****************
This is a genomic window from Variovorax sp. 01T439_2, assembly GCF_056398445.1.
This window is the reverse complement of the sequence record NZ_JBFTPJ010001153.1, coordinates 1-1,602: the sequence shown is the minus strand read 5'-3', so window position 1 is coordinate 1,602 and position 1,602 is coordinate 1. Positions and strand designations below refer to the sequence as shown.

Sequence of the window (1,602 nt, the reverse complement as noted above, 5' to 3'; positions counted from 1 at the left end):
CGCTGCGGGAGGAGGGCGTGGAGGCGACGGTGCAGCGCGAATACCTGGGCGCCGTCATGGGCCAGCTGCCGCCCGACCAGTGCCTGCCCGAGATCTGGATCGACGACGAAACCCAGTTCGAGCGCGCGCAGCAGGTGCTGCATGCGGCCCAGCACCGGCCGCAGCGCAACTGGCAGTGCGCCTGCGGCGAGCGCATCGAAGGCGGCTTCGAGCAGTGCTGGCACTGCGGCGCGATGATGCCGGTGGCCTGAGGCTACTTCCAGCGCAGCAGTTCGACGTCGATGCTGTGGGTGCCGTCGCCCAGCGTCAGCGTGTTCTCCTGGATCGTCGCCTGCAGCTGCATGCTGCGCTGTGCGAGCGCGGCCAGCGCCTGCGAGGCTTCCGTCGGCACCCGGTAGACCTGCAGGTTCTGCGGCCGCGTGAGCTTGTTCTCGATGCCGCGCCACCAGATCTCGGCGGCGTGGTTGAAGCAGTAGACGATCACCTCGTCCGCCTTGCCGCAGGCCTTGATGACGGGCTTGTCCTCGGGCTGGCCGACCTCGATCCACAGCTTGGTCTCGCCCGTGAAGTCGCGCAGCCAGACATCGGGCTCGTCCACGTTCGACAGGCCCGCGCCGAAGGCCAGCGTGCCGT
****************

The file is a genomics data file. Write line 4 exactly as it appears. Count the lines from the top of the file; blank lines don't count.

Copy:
CGCTGCGGGAGGAGGGCGTGGAGGCGACGGTGCAGCGCGAATACCTGGGCGCCGTCATGGGCCAGCTGCCGCCCGACCAGTGCCTGCCCGAGATCTGGATCGACGACGAAACCCAGTTCGAGCGCGCGCAGCAGGTGCTGCATGCGGCCCAGCACCGGCCGCAGCGCAACTGGCAGTGCGCCTGCGGCGAGCGCATCGAAGGCGGCTTCGAGCAGTGCTGGCACTGCGGCGCGATGATGCCGGTGGCCTGAGGCTACTTCCAGCGCAGCAGTTCGACGTCGATGCTGTGGGTGCCGTCGCCCAGCGTCAGCGTGTTCTCCTGGATCGTCGCCTGCAGCTGCATGCTGCGCTGTGCGAGCGCGGCCAGCGCCTGCGAGGCTTCCGTCGGCACCCGGTAGACCTGCAGGTTCTGCGGCCGCGTGAGCTTGTTCTCGATGCCGCGCCACCAGATCTCGGCGGCGTGGTTGAAGCAGTAGACGATCACCTCGTCCGCCTTGCCGCAGGCCTTGATGACGGGCTTGTCCTCGGGCTGGCCGACCTCGATCCACAGCTTGGTCTCGCCCGTGAAGTCGCGCAGCCAGACATCGGGCTCGTCCACGTTCGACAGGCCCGCGCCGAAGGCCAGCGTGCCGT